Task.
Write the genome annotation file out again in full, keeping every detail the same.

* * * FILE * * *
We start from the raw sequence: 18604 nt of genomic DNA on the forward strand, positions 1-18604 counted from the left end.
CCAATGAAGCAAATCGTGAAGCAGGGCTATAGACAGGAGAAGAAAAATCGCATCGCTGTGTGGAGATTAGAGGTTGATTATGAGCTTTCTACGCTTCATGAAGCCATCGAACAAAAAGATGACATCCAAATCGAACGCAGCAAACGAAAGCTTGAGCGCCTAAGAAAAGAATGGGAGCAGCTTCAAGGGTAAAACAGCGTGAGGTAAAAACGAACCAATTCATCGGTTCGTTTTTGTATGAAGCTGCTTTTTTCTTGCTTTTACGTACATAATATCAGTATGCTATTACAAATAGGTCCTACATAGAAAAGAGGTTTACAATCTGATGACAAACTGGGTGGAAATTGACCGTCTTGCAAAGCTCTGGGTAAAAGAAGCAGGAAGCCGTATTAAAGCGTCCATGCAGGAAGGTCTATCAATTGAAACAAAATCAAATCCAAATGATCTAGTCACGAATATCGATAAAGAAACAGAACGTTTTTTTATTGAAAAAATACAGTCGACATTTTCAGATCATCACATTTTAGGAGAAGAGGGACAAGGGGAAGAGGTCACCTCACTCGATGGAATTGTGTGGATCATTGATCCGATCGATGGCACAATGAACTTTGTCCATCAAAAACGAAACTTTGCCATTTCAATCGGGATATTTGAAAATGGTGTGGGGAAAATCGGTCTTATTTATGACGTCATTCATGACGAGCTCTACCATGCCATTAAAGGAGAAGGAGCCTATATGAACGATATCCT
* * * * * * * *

We start from the raw sequence: 18604 nt of genomic DNA on the forward strand, positions 1-18604 counted from the left end.
CCAATGAAGCAAATCGTGAAGCAGGGCTATAGACAGGAGAAGAAAAATCGCATCGCTGTGTGGAGATTAGAGGTTGATTATGAGCTTTCTACGCTTCATGAAGCCATCGAACAAAAAGATGACATCCAAATCGAACGCAGCAAACGAAAGCTTGAGCGCCTAAGAAAAGAATGGGAGCAGCTTCAAGGGTAAAACAGCGTGAGGTAAAAACGAACCAATTCATCGGTTCGTTTTTGTATGAAGCTGCTTTTTTCTTGCTTTTACGTACATAATATCAGTATGCTATTACAAATAGGTCCTACATAGAAAAGAGGTTTACAATCTGATGACAAACTGGGTGGAAATTGACCGTCTTGCAAAGCTCTGGGTAAAAGAAGCAGGAAGCCGTATTAAAGCGTCCATGCAGGAAGGTCTATCAATTGAAACAAAATCAAATCCAAATGATCTAGTCACGAATATCGATAAAGAAACAGAACGTTTTTTTATTGAAAAAATACAGTCGACATTTTCAGATCATCACATTTTAGGAGAAGAGGGACAAGGGGAAGAGGTCACCTCACTCGATGGAATTGTGTGGATCATTGATCCGATCGATGGCACAATGAACTTTGTCCATCAAAAACGAAACTTTGCCATTTCAATCGGGATATTTGAAAATGGTGTGGGGAAAATCGGTCTTATTTATGACGTCATTCATGACGAGCTCTACCATGCCATTAAAGGAGAAGGAGCCTATATGAACGATATCCT